As health care providers move further into telehealth services, clinics on wheels rolled out in five cities to serve people who inject drugs who are living with or are at risk for HIV.

“This is stigma-free and judgement-free integrated care for the needs of the population we’re trying to serve in locations they can easily access,” said David Goodman-Meza, MD, an infectious disease specialist at the University of California-Los Angeles (UCLA) David Geffen School of Medicine.

Dr. Goodman-Meza

Dr. Goodman-Meza serves as principal investigator for the Los Angeles site of the HPTN 094 INTEGRA study. (“HPTN” is short for HIV Prevention Trials Network.) Preventing deaths from overdose is also part of the study. Medication to prevent HIV (PrEP, or “pre-exposure prophylaxis”) will be offered. In addition to the medical care in the van, peer navigators will help participants access harm reduction and other services throughout the area. As a randomized controlled clinical trial, HPTN 094 represents the highest standard there is for a study.

Psychologist Steven Shoptaw, PhD, INTEGRA protocol co-chair and director of the Center for Behavioral and Addiction Medicine at UCLA, says that, “People who inject drugs and are not taking medication for opioid use disorder, or MOUD, face the nearly impossible task of trying to get care with limited or no financial resources from brick-and-mortar clinics that provide separate, siloed services for opioid addiction, HIV, and primary care. Breaking down structural barriers to accessing health care is essential to improving outcomes.” He made his comments as the new clinics prepared to launch over last summer. The other cities are Houston, New York, Philadelphia, and Washington, D.C.

“It was actually difficult to roll out our mobile unit, especially during the peaks of COVID for us in L.A. in the last winter, because of all the uncertainty and the risks to the staff and the public, but now we’re fully operational,” said Dr. Goodman-Meza. The UCLA INTEGRA clinic operates in the nearby city of Long Beach. 

The clinic, in its large beautiful van, launched in the fall of 2021, with special precautions taken for COVID, such as wearing masks and special cleaning procedures between participants, and having a telehealth component added. Once people are determined to be eligible for the study and go through a few visits where information and labs are taken, a lot of the continuing work can be done over the phone or through videoconferencing.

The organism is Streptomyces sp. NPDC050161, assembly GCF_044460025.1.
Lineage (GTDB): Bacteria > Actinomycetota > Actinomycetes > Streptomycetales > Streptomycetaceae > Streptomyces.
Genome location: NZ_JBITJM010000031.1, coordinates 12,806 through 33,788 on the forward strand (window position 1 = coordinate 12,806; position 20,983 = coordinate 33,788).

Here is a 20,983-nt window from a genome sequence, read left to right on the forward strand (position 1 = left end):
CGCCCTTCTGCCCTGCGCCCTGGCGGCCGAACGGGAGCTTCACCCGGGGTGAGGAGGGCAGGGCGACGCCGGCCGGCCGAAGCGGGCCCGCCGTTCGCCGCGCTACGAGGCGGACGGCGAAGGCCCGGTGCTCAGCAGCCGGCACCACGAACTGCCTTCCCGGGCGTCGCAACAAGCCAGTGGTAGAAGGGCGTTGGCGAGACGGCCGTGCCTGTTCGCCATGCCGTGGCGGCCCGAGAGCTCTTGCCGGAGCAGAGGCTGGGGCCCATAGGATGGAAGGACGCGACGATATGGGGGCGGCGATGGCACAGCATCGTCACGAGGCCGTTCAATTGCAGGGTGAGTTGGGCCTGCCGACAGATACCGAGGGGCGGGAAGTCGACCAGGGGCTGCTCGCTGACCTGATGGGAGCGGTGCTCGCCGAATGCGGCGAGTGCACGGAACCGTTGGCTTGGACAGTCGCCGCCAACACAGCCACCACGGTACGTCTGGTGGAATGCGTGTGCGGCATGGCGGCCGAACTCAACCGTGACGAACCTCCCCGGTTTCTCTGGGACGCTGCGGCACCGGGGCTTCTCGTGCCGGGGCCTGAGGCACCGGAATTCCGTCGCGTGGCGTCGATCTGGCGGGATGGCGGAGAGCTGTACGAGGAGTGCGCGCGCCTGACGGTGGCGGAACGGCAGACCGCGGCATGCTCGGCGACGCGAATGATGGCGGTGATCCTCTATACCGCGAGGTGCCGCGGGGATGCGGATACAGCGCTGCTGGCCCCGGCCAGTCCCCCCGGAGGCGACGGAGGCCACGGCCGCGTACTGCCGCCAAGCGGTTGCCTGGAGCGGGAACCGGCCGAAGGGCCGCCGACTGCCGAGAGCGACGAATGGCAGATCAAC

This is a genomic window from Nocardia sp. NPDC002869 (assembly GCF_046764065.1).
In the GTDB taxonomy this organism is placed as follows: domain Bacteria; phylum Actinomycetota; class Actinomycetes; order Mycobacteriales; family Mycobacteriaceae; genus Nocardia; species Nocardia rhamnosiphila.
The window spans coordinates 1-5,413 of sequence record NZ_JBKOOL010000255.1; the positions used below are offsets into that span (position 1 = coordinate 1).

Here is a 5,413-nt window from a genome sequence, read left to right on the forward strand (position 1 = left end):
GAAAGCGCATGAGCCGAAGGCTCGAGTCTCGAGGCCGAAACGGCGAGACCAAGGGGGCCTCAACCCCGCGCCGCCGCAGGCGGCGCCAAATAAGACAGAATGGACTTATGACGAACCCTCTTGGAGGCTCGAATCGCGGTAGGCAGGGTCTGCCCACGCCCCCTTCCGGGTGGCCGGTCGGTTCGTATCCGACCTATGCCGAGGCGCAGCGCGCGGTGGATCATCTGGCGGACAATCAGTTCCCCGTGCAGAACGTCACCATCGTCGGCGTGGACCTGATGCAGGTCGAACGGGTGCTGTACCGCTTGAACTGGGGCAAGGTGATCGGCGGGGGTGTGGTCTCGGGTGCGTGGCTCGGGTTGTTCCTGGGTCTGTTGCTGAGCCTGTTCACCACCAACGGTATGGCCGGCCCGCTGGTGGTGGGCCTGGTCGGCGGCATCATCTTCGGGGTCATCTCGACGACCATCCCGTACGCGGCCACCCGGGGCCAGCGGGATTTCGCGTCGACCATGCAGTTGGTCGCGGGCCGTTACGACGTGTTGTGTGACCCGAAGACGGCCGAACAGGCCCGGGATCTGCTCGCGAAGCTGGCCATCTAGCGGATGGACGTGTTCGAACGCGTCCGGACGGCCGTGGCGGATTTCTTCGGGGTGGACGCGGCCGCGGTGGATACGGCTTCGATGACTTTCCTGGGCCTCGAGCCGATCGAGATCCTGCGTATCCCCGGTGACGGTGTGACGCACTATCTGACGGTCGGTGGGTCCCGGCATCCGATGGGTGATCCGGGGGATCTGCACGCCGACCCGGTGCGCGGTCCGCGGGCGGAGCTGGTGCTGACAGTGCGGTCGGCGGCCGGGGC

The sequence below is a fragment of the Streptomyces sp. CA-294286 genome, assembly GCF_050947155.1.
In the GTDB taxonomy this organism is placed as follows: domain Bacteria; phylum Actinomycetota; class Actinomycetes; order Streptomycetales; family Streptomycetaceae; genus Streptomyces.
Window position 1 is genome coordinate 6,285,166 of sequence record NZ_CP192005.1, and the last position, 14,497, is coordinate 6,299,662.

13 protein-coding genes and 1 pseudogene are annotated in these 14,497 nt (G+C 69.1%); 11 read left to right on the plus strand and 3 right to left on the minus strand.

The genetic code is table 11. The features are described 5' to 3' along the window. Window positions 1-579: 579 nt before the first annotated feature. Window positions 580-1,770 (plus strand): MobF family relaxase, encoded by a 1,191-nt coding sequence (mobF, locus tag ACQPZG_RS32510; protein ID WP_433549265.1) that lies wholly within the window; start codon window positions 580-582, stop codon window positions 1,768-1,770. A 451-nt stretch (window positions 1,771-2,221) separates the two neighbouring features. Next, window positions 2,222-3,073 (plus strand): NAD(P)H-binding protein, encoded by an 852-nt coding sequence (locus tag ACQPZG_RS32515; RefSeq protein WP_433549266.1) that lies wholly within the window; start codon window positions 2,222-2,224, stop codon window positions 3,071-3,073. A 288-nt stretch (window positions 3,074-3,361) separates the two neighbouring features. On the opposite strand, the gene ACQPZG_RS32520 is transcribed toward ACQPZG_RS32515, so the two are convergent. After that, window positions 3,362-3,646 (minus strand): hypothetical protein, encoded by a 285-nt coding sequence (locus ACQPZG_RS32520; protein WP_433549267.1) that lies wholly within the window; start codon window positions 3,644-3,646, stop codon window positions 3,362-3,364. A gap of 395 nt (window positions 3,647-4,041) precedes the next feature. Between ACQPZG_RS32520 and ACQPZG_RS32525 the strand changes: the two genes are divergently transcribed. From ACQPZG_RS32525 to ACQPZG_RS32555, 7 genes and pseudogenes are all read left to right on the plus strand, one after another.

Because of this new reality, INTEGRA helps people obtain smartphones. “Being on the streets, especially for those who are experiencing homelessness, means that having their stuff stolen or their stuff lost is of a way of life,” says Dr. Goodman-Meza. “But that’s the beauty of having a mobile unit near where they are living or where they’re sleeping. That makes it easy for them to stop by.” 

Dr. Goodman-Meza says the study team was energized by the support for this innovative work from the HIV and substance use professionals, community members, and government officials and agencies in Long Beach. But there’s even more work to do. 

“One of the biggest difficulties for me is that the project is very specific in the people we’re trying to recruit, so we’re really only able to engage with people who are injecting drugs, particularly opioids,” said Dr. Goodman-Meza. “Whereas at least here in L.A., a lot of people are still using methamphetamine and other substances. They might not necessarily be using opioids or injecting drugs and so it’s just heartbreaking to not be able to provide them services.”

Those services could be part of the future if the INTEGRA study can show that bringing the clinic out to the people can improve their health outcomes when they already have so many medical vulnerabilities. 

Godspeed.  —Enid Vázquez

Go to videos about the study from the different sites on YouTube.